It would be all too easy for me to liken Karen O’s shrill voice to that of a mosquito and call it piercing and irritating, and, I’ll confess, that’s what I had in mind when I began Mosquito, the new album from indie-rock outfit the Yeah Yeah Yeahs. Only a few songs from their discography — “Heads Will Roll”, “Maps”, and “Skeletons” — have ever really resonated with me; the rest of the songs I found rather prickly and annoying.

Courtesy of Interscope
Courtesy of Interscope

However, I cannot, in good conscience, say that Mosquito is annoying. On this album, Karen O and company have managed to polish and fine-tune their instrumentation so it fits Karen O’s voice. Perhaps this is due to the production assistance of LCD Soundsystem’s James Murphy, among others. Furthermore, her voice has never been put to better melodic use than here on Mosquito. The first half of the album does not contain a single song that isn’t directly infectious and couldn’t serve as the album’s lead single. The actual lead single, “Sacrilege”, features a hysteric repetition of a frenetic chorus that at some point transcends Karen O and becomes a pack of clapping gospel singers. “Sacrilege” is followed two songs later by the title track, which is the kind of song that gets stuck in your head even though you don’t want it to, and the album’s best song, “Under Earth”, which is always welcome in your head even when it refuses to leave.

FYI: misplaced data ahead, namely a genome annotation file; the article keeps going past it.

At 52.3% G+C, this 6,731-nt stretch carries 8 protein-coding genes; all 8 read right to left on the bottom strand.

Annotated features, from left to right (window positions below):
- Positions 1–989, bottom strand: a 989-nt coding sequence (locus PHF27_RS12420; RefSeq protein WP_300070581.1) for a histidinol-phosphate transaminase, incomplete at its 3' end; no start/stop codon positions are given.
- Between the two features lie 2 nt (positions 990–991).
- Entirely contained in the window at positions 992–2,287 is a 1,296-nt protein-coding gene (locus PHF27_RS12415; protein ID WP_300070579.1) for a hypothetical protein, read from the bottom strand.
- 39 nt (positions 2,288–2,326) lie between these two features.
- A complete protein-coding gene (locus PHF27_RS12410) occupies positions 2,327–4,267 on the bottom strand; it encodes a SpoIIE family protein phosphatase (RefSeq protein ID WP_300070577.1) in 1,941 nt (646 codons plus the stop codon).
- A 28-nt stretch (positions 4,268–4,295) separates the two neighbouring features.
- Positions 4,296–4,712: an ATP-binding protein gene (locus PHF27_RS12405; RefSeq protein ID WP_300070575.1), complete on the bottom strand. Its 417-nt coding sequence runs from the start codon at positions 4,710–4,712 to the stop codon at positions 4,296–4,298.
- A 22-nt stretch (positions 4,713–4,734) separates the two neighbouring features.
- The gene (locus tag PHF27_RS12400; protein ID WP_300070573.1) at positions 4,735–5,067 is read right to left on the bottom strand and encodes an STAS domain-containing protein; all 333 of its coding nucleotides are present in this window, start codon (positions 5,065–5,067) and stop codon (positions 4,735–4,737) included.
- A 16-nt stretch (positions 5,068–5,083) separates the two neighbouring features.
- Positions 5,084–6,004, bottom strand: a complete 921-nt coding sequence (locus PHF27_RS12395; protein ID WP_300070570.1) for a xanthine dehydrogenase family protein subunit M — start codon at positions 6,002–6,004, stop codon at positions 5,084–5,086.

The Yeah Yeah Yeahs have also managed to strike a deft balance between too much experimentation and too much similarity between songs. There are enough “Sacrilege”s to go around, and most often they don’t come off as grating or repetitive in nature, with the exception of “Area 52”, which, despite being similar to the tracks around it, just doesn’t click. There are also, however, a number of ballads and alternative-style tracks such as the slow, rolling, excellent “Subway” and the bass-kicking “Wedding Song”. “In flames I sleep soundly / with angels around me,” Karen O breathes on “Wedding Song”; it’s remarkable how well “Wedding Song” can sleep soundly amidst so many flaming upbeat tracks.

Mosquito is one of those albums one cannot say much about — it won me over, even as a Yeah Yeah Yeahs skeptic, but I’m not sure how well Karen O will be able to convince others who’ve never made it beyond the mega-hit “Maps”. For those already attuned to their discography, however, Mosquito is without a doubt a solid effort that reaches to a comfortable height (“Buried Alive” seamlessly dives into a rap feature from Dr. Octagon) and when it falls falls gracefully. A more suitable mosquito-comparison would be a mention of the fact that the album’s best songs infect a listener like West Nile. Score: 7.5/10.

Best Songs: “Sacrilege”, “Under The Earth”, “Despair”, “Wedding Song”

Worst Songs: “Always”, “Area 52”

Jake Bittle / A&E Editor

 

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